Dr. Samuel Cartwright was a 19th century physician who practiced in the antebellum American South. In the course of his work, the good doctor had noticed a concerning mental health epidemic. Other physicians were familiar with the symptoms, but Cartwright claimed he was the first to discover the cause… and the questionable cure.

Samuelcartwright.jpg Wikimedia Commons

In 1851 Dr. Samuel Cartwright published an article in the magazine DeBow’s Review - “Diseases and the Peculiarities of the Negro Race”. In the article Cartwright announced that he had made a landmark discovery. He had observed that black slaves were fleeing from white owners in the South, escaping to the North where slavery was abolished. Why did the slaves keep running away?

Cartwright had an explanation: this was a new form of insanity. A rapidly-spreading mental illness that made slaves dissatisfied with slavery.

According to Cartwright, if a slave appeared ‘sulky’, that slave was suffering from a form of insanity called ‘dysaethesia aethiopica’. And dysaethesia aethiopica could turn into something even worse, ‘drapetomania’, which afflicted slaves with the urge to run away from plantation life.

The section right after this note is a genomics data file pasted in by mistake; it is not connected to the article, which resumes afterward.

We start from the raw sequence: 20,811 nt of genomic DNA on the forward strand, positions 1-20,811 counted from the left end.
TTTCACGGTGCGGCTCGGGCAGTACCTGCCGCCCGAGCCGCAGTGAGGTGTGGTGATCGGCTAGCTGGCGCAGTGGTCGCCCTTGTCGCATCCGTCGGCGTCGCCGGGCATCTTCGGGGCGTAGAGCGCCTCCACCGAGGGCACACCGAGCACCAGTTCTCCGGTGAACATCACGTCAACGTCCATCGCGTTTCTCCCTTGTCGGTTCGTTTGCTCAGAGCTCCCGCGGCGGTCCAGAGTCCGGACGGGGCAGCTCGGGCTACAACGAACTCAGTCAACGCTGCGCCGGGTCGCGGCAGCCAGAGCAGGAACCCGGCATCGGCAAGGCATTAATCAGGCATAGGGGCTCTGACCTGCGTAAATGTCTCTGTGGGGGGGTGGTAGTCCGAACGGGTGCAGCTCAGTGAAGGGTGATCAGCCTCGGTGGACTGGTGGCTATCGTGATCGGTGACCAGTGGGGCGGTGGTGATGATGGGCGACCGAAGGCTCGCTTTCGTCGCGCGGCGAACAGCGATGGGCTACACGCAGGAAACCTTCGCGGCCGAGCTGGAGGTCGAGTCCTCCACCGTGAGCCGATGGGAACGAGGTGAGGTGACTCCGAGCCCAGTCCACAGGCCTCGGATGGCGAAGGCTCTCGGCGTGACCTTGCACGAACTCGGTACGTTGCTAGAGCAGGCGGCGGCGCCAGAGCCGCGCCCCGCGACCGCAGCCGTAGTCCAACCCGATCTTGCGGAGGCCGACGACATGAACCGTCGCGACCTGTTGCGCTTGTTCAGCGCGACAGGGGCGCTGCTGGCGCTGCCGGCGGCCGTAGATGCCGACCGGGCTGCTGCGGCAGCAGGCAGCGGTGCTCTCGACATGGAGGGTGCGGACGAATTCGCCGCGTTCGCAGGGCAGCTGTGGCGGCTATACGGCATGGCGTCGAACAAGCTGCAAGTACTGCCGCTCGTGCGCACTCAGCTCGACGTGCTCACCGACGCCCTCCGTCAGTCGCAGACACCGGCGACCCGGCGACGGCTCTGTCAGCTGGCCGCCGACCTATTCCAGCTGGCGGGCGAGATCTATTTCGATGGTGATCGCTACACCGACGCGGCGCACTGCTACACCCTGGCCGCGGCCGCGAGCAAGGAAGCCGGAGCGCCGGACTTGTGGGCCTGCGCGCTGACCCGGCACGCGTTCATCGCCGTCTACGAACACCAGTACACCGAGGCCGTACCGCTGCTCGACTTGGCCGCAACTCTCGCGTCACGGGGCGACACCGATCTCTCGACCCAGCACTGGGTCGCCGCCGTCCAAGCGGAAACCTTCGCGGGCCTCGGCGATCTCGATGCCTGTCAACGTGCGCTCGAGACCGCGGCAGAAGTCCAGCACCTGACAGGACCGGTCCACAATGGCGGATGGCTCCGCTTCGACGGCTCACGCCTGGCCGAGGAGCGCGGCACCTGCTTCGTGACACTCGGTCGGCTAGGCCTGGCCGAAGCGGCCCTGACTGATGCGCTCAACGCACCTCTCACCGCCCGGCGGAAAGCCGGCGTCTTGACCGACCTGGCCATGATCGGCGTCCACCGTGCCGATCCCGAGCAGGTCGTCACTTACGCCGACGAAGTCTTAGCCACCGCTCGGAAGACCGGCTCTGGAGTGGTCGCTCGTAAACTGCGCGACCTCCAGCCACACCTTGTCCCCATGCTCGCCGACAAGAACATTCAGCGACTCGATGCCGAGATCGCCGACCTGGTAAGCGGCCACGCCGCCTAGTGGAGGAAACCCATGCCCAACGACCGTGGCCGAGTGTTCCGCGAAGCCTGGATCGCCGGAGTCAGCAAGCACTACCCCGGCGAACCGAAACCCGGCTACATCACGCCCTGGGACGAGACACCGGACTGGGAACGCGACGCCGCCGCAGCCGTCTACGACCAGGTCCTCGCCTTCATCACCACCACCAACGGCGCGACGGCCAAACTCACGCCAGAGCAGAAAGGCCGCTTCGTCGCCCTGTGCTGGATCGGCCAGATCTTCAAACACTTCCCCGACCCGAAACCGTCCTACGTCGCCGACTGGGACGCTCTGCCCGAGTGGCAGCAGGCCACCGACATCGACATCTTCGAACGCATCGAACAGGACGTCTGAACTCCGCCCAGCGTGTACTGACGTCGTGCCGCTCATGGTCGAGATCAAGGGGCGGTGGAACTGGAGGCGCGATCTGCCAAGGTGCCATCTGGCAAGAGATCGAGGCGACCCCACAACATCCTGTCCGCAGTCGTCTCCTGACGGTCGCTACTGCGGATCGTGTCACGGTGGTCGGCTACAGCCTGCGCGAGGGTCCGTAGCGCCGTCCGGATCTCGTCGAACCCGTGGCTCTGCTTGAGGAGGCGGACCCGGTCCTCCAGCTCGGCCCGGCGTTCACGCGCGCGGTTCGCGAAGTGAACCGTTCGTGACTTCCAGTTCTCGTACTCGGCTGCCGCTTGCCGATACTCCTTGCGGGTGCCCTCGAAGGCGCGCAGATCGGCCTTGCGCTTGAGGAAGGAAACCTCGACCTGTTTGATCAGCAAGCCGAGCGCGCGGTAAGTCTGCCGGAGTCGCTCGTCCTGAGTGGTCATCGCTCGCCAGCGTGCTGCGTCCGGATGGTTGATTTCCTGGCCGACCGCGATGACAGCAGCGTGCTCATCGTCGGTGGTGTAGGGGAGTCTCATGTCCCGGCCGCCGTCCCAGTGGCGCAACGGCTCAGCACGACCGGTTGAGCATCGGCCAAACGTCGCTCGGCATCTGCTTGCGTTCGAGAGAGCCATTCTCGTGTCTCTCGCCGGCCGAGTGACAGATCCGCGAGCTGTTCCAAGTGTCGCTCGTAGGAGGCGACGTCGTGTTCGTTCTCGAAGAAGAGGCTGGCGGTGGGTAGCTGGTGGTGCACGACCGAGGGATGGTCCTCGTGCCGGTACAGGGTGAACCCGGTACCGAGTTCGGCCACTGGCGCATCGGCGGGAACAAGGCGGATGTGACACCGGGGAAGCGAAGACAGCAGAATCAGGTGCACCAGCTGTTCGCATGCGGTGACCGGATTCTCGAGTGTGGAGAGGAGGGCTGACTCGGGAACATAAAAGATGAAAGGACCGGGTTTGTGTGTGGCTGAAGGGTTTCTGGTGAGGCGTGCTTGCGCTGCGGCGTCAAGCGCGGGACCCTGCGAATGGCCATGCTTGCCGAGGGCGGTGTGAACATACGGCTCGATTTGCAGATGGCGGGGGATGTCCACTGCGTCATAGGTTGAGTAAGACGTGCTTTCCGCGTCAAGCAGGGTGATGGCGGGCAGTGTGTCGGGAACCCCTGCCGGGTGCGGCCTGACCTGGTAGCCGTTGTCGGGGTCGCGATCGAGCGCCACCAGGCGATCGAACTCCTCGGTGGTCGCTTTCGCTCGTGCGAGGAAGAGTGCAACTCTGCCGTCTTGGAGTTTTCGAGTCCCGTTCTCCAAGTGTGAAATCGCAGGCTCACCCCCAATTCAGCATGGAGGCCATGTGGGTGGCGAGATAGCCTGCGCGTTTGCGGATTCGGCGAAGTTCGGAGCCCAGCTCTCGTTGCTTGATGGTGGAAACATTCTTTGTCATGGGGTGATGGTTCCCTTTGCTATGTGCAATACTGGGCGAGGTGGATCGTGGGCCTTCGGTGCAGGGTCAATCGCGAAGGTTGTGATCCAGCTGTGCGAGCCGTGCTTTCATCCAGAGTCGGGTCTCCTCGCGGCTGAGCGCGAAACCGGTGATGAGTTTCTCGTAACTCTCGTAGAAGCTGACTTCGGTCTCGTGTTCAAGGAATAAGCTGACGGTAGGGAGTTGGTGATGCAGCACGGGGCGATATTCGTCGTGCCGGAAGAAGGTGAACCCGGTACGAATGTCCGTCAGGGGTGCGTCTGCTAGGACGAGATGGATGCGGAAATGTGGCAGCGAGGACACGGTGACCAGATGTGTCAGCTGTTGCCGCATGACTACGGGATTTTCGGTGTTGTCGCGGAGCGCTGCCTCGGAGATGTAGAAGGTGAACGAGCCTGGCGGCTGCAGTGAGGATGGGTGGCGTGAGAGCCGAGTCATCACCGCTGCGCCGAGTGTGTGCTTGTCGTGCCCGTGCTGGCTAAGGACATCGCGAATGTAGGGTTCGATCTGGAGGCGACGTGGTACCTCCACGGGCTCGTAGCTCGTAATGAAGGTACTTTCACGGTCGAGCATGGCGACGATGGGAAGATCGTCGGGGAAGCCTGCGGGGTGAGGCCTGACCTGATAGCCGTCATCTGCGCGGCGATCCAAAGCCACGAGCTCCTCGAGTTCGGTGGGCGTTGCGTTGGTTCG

But both illnesses were preventable. Cartwright recommended handling budding drapetomaniacs by ‘whipping the devil out’ of them and other violent treatments. It was an excellent way of reminding slaves what they would be missing, if they ran away. If slave owners followed his instructions, Cartwright promised slaves would have no interest in escaping, even “though the slaves be located on the borders of a free state, within a stone’s throw of the abolitionists.” But if former slaves became legally free, these mental illnesses would consume them permanently.

More Information & Sources:

Cartwright’s article was widely circulated in the South, but openly mocked in the North. The Buffalo Medical Journal wrote a satirical editorial review of Cartwright’s article in 1855. (“Editorial Department” Buffalo Medical Journal. v.10 1854-1855 Jun-May. Pp. 438-43. HathiTrust Digital Library. HathiTrust.org Accessed 8/19/2016)

  1. “Diseases and the Peculiarities of the Negro Race”. Samuel Cartwright. DeBow’s Review; Southern and Western States. Vol. 11. New Orleans. 1851. AMS Press, Inc.: New York. 1967. PBS.org Accessed 6/21/16.
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